New Network Offers Support For Children, Parents Affected By Dyslexia

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A new network is designed to provide useful information to parents of children who have difficulty reading.

The Olentangy Dyslexia Network also is meant to provide children with reassurance that they are not alone in their struggles.

Carole Dorn-Bell created the group after she found out last year that her 9-year-old daughter, Elizabeth, is dyslexic.

Dorn-Bell said that she felt isolated after learning of her daughter’s diagnosis.

Now, Elizabeth reads using audio books.

“We felt we had an answer, a real starting point. And, for her, she was relieved too because we told her you have something called dyslexia and the way you think is different,” said Carole.

Many people think those who have dyslexia simply reverse letters in words. But it is more than that, it’s phonological.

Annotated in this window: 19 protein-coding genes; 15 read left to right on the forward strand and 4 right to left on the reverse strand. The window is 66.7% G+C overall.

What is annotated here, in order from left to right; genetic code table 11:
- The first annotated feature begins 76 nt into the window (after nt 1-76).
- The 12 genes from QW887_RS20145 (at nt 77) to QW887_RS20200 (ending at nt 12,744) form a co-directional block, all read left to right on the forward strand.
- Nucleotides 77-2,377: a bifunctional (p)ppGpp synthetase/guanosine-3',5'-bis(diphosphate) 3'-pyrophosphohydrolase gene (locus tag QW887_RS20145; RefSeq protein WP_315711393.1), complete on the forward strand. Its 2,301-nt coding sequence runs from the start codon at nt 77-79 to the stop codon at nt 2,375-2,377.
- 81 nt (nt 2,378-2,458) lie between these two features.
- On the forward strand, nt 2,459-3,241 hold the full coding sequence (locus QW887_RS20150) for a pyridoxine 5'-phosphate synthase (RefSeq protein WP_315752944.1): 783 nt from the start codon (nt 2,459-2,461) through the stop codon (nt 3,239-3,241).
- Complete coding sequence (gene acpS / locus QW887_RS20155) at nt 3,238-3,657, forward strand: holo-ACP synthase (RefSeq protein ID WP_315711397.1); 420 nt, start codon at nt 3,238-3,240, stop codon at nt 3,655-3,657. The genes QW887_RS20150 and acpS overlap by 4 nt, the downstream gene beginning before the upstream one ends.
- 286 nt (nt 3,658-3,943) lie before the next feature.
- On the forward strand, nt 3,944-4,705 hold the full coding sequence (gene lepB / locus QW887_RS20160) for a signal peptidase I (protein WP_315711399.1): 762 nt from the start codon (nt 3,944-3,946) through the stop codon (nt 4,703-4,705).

“So, ‘d-o-g’ are the three sounds that make up the word dog. Kids with dyslexia do not understand how those sounds go together with the letters and to string those sounds together to make words,” said Dr. Steven Guy, Pediatric Neuropsychologist.

Carole Dorn-Bell admits that prior to her daughter’s diagnosis, she didn’t know much about dyslexia and had to learn on her own.

“Every day, I have a parent reach out to me saying, ‘Can I just talk to you? I don’t know if my child has dyslexia, but I can just talk to you.’ That is the whole reason why I wanted to do this, because I remember being in that spot,” Dorn-Bell said. “I don’t know what to do but my child is the most important thing to me.”

The first meeting of the network is slated for Wednesday from 6:30-8:30 p.m. at Olentangy High School.

The movie “The Big Picture: Rethinking Dyslexia” will be shown, and experts will facilitate a discussion.

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